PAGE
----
doesn't cover them. I think of
muscles unflexed, conception un
conceived, high resolves unre
solved; i not only think of them.
I feel them, 1 experience them,
and being past the moou of lrus
tration 1 sublimate them into a
song. But even that is a failure,
a flop; It deserves the bird, a
tomato in the lace. 1 have no
voice. I don't sing very well."
yfeV you. see, she SLidn't thitJc she Was speZ
ZWe?S 3 very opoa. cLipionuj uruy c j
urear. so naAzrallv lie said that te
otaid resist to ck
psyefhnz. c report
The University Chorus, conduct
ed by Wilton Mason, gave its
Spring concert in Hill Hall, Tues
day evening. The program re
flected the good taste of Dr. Ma-
View & Preview
Anthony Wolff
I'hotugraphers BILL BRINKHOUS
jf $sr i " Ly kS:1' .'11
For those who take the long view, and look on
Sound and Fury as a continuing feature of Caro
lina life, this is a time for loud hosannas. After two,
son. The opening pieces Vexilla lean years, when the Sound and Fury productions
regis and 0 sacrum convivium of seemed impossibly chiidisn exersisea in nouse parry
Pergolesi, sung a capella by the humor, we are being treated to a full-fledged play.
Chorus, were interpreted with feel- IIeld over through tonight.)
ing. However, one could have Authors Lew J. Hardee and Carl Bridgers owe
asked for a more full bass section an obvious debt to Aristophanes, and their apology
to give body and depth to the per- t0 him in small print on the posters around campus
formance. Good dynamic contrast 0nly fair. They have borrowed the plot of Yysistrata,
was evident in the Thomson Al- taking choice scenes from the popular translations
leluia, particularly in the parallel with only slight alteration if any. It is certainly
harmonies of the women's parts, not harsh criticism to note that the book of "Oh,
Of the entire program, this was Hellas!" is best when it sticks closest to its source,
the most enthusiastically rendered The Myrrhina-Kinesias bedroom-type farce and the
selection. choral chastity oath stand out as examples.
The Faure Requiem was the fo- When Messrs. Hardee and Bridgers strike off
cal point of the concert. Here on their own they often lose their way, and the
particular mention can be made of comedy becomes rather labored and sometimes
the soloists, the conductor, and of simple-minded. With the ancient Greek as their
the accompanist, all of whom had guide, it is hard to understand why the authors al-
an enthusiasm greater than that lowed the play to stray as much as they did
ol the chorus itself. Rebecca Car- Lysistrata is time-tested stuff, and since the loca
h warmth. Joel Carter adaptors were willing to let Aristopnanes prevail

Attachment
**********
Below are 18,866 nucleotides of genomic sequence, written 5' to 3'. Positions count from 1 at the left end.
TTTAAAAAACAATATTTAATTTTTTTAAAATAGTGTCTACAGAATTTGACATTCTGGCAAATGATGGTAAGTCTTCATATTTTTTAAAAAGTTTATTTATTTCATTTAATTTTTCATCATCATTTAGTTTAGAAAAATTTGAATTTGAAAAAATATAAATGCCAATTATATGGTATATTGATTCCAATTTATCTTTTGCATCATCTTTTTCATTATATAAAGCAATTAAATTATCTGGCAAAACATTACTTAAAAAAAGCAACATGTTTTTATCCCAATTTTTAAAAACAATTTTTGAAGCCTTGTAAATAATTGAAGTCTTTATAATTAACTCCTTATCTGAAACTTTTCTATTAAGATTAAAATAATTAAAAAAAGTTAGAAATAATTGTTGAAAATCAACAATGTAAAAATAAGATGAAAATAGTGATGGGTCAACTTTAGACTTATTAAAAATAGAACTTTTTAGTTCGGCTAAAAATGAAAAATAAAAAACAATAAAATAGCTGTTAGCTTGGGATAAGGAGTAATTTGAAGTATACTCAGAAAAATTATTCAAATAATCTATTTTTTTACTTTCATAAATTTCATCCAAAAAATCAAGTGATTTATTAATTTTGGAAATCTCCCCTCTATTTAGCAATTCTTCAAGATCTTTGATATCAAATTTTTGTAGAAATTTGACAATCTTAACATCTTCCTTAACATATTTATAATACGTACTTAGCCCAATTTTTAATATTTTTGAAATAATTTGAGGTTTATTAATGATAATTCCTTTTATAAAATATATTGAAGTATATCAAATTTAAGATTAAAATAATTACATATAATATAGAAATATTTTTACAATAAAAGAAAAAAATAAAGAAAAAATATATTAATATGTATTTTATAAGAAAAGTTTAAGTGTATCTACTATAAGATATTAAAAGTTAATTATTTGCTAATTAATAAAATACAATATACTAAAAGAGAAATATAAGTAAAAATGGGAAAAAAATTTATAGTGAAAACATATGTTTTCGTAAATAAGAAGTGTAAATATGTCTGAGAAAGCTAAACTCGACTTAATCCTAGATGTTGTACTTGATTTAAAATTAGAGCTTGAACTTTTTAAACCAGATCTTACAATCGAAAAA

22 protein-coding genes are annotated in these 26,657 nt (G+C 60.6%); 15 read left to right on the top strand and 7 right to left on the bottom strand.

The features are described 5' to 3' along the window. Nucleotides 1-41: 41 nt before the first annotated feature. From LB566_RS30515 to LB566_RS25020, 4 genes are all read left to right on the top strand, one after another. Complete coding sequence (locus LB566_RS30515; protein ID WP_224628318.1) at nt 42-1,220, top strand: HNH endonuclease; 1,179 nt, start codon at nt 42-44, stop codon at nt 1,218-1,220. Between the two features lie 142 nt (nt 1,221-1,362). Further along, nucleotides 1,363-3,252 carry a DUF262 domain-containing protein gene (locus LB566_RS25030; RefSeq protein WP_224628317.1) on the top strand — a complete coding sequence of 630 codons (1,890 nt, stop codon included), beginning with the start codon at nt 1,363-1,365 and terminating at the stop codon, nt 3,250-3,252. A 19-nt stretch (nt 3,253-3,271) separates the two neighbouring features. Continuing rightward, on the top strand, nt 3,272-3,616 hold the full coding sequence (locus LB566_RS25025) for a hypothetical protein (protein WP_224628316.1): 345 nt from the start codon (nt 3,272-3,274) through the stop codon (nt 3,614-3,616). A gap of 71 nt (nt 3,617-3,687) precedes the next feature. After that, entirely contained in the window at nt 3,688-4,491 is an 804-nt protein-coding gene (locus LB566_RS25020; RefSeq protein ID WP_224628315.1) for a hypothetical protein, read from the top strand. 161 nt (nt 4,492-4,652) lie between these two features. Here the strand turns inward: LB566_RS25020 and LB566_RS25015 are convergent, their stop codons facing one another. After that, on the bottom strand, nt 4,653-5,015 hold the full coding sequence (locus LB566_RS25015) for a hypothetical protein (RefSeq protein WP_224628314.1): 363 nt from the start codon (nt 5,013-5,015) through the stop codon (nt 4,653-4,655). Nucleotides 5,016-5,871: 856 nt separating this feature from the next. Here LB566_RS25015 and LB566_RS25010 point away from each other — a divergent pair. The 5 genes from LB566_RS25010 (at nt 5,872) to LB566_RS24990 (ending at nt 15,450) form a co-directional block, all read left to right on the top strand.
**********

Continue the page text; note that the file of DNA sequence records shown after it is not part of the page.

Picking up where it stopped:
to the extent that tney am teven to me exieni i
blindly adopting a line about "flaying a skinned
dog" without heeding the fact that the reference
is to a lost play by a minor B.C. playwright), they
might well have followed his example in construc
tion and comedy technique.
Looking Back By Senior
P. W. Carlton
Georgia Letter
tSight Editor
When at last a graduating senior emerges tri
umphant from the flurry of finals and grades, pen
cils and blue books and attempts to take stock of
his situation, . he suddenly finds himself in the
rather ignominious positoin of out-going ex-student.
He is a "has been,", so to speak, no longer connect
ed with, the,; university.- This is upsetting. The sen
ior feels" a twr Kilty atvbeing'oh cairipm-at all.
His feelings are mixed. There is, to be sure, a
glow of triumph at having achieved the baccalau
reate degree, but the feeling of relief at being
"through" is not so evident as is a rending, sighing
loneliness at being separated from the place he has
grown to love. The shock of having his roots cut
away at one fell June swoop is, to say the least, dis-
From "The Technique," Georgia concerting.
Institute of Technology: He wonders where he'll be next June, what he'll
To the Editor: be doing, why? These thoughts, conducive to sui-
1 am one of those professors cide, prompt the graduate to leave his little covert
who requires seniors taking my under Joyner eaves, with its wonderful view of
courses to attend class. the tennis courts, and to set forth upon a walk
Much of what students ought to through campus. Of course, it is a time for in-
get from a course is derived from trospection and retrospection.
the impact of classroom experi- The senior recalls wonderful evenings spent
ence. In my courses on govern- lounging along these brick walks in lower quad,
ment and constitutional law, for He hears again the sounds of singing as boisterous
example, we deal with numerous lower classmen sound off in a rousing version of
controversial issues, and what goes "Ray Jeffrey's body lies mouldrin' in the grave",
on in the classroom should be and more quietly, "In the evening by the moonlight,
something more than a mere re- The sounds reflect from the brick faces of the
citation of facts. It should be a dorms and float gently across the arboretum,
presentation, exchange and dis- A smile lights our friend's face as he remem-
cussion of ideas. bers evenings beneath the trees, on the benches, or
The cold facts are In the book, in the paths, his physiological set altered by the
If the teacher Is just going to be presence of female companionship. The night